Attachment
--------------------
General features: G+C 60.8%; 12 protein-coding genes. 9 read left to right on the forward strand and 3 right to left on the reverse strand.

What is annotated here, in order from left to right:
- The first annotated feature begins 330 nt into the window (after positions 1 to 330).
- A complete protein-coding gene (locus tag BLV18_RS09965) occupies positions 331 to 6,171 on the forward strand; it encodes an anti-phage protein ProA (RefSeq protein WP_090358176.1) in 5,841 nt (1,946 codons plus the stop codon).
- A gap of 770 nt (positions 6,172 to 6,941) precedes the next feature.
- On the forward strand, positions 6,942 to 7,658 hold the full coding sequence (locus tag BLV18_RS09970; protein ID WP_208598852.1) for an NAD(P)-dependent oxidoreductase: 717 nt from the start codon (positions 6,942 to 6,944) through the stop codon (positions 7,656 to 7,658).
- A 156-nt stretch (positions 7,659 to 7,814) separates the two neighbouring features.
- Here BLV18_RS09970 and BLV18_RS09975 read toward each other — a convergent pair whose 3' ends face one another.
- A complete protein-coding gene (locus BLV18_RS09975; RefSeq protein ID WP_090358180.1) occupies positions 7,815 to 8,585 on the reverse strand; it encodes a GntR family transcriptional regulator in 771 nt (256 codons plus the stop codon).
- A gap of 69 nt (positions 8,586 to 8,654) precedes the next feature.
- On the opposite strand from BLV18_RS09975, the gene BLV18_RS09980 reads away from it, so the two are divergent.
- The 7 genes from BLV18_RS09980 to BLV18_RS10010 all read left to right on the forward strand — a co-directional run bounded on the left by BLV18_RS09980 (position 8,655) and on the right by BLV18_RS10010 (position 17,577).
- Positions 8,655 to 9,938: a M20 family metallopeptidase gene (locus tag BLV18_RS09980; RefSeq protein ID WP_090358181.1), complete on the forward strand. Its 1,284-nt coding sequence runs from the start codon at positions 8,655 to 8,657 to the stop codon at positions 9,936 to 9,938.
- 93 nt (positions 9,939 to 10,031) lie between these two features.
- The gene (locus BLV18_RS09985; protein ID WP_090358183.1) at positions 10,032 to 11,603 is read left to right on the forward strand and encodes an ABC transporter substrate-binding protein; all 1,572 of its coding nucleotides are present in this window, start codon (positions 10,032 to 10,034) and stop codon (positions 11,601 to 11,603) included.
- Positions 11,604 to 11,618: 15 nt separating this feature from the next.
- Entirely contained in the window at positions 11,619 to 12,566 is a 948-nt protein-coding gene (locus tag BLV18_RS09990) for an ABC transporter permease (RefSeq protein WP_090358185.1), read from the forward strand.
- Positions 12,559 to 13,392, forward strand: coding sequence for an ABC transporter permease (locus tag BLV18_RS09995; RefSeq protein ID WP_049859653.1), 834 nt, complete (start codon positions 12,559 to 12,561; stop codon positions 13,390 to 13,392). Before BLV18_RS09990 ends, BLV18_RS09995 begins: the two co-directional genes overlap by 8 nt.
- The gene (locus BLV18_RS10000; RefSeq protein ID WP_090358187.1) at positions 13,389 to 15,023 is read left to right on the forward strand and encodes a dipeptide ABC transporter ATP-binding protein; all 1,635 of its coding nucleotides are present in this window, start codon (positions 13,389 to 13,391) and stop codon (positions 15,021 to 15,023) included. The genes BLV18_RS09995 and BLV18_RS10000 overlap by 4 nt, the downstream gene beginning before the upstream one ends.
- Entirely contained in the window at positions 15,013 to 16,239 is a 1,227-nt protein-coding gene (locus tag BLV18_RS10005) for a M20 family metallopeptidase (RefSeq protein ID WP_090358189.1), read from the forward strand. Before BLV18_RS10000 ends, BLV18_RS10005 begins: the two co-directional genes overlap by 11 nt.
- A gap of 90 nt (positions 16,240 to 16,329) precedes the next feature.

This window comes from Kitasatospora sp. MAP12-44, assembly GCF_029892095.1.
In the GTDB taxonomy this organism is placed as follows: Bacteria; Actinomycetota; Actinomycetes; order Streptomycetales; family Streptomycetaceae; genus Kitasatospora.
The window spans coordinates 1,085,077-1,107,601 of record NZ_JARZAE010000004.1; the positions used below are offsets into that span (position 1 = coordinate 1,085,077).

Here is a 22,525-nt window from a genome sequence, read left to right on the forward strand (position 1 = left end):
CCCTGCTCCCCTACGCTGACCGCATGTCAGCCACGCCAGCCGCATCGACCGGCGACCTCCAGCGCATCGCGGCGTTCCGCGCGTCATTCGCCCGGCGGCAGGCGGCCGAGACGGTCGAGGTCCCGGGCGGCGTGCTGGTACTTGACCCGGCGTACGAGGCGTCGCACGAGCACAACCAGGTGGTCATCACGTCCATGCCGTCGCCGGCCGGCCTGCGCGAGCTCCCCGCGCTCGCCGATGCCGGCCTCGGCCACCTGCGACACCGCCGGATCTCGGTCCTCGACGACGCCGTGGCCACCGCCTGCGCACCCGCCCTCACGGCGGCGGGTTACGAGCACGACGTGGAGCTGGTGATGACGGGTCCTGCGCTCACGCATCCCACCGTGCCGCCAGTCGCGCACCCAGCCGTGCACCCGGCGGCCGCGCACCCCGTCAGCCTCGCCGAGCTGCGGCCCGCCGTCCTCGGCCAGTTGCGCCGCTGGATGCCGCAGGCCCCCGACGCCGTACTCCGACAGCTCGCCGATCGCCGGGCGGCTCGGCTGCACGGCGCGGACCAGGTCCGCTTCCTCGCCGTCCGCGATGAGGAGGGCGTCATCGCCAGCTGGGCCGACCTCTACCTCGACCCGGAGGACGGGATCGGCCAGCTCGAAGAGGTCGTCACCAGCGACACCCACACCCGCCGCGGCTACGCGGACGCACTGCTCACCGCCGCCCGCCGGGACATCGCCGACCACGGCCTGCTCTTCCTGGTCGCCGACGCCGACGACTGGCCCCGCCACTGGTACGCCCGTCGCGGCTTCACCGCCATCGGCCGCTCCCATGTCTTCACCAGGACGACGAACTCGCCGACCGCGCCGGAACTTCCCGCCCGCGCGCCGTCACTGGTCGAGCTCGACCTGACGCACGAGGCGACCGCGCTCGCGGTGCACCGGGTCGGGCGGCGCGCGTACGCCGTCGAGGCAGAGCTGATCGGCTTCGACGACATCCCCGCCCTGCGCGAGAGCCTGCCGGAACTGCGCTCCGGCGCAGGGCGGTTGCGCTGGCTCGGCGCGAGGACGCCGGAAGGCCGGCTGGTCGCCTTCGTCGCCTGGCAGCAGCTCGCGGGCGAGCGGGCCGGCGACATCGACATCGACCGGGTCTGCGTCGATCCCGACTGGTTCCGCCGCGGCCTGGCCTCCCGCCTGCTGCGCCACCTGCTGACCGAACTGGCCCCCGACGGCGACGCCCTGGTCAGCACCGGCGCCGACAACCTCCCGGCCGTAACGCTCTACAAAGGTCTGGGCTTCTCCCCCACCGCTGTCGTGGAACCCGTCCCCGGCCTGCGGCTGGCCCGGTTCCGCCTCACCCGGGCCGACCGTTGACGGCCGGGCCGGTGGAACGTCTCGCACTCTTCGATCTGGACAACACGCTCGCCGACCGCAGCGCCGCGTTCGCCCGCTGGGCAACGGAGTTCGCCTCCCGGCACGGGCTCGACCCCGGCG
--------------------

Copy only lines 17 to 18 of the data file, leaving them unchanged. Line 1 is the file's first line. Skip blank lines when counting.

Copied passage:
- Entirely contained in the window at positions 11,619 to 12,566 is a 948-nt protein-coding gene (locus tag BLV18_RS09990) for an ABC transporter permease (RefSeq protein WP_090358185.1), read from the forward strand.
- Positions 12,559 to 13,392, forward strand: coding sequence for an ABC transporter permease (locus tag BLV18_RS09995; RefSeq protein ID WP_049859653.1), 834 nt, complete (start codon positions 12,559 to 12,561; stop codon positions 13,390 to 13,392). Before BLV18_RS09990 ends, BLV18_RS09995 begins: the two co-directional genes overlap by 8 nt.